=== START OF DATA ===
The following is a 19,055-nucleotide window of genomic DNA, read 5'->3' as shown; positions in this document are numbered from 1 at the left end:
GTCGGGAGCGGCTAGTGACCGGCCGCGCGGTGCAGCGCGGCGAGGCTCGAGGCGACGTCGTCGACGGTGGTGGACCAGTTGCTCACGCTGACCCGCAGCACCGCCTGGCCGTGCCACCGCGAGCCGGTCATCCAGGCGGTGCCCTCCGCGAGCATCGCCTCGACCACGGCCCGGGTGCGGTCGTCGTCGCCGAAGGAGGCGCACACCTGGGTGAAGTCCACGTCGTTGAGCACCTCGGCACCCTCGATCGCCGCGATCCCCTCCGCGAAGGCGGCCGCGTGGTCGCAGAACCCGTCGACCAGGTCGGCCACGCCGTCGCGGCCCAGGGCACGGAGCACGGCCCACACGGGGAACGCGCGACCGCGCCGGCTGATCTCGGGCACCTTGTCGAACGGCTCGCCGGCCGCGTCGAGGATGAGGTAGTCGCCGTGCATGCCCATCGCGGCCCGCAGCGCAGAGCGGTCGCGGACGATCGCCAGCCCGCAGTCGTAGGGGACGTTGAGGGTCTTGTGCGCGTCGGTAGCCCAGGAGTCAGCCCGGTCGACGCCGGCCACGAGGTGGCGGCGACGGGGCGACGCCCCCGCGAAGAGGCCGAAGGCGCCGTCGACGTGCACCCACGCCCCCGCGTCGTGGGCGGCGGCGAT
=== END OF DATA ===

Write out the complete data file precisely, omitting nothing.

The following is a 19,055-nucleotide window of genomic DNA, read 5'->3' as shown; positions in this document are numbered from 1 at the left end:
GTCGGGAGCGGCTAGTGACCGGCCGCGCGGTGCAGCGCGGCGAGGCTCGAGGCGACGTCGTCGACGGTGGTGGACCAGTTGCTCACGCTGACCCGCAGCACCGCCTGGCCGTGCCACCGCGAGCCGGTCATCCAGGCGGTGCCCTCCGCGAGCATCGCCTCGACCACGGCCCGGGTGCGGTCGTCGTCGCCGAAGGAGGCGCACACCTGGGTGAAGTCCACGTCGTTGAGCACCTCGGCACCCTCGATCGCCGCGATCCCCTCCGCGAAGGCGGCCGCGTGGTCGCAGAACCCGTCGACCAGGTCGGCCACGCCGTCGCGGCCCAGGGCACGGAGCACGGCCCACACGGGGAACGCGCGACCGCGCCGGCTGATCTCGGGCACCTTGTCGAACGGCTCGCCGGCCGCGTCGAGGATGAGGTAGTCGCCGTGCATGCCCATCGCGGCCCGCAGCGCAGAGCGGTCGCGGACGATCGCCAGCCCGCAGTCGTAGGGGACGTTGAGGGTCTTGTGCGCGTCGGTAGCCCAGGAGTCAGCCCGGTCGACGCCGGCCACGAGGTGGCGGCGACGGGGCGACGCCCCCGCGAAGAGGCCGAAGGCGCCGTCGACGTGCACCCACGCCCCCGCGTCGTGGGCGGCGGCGAT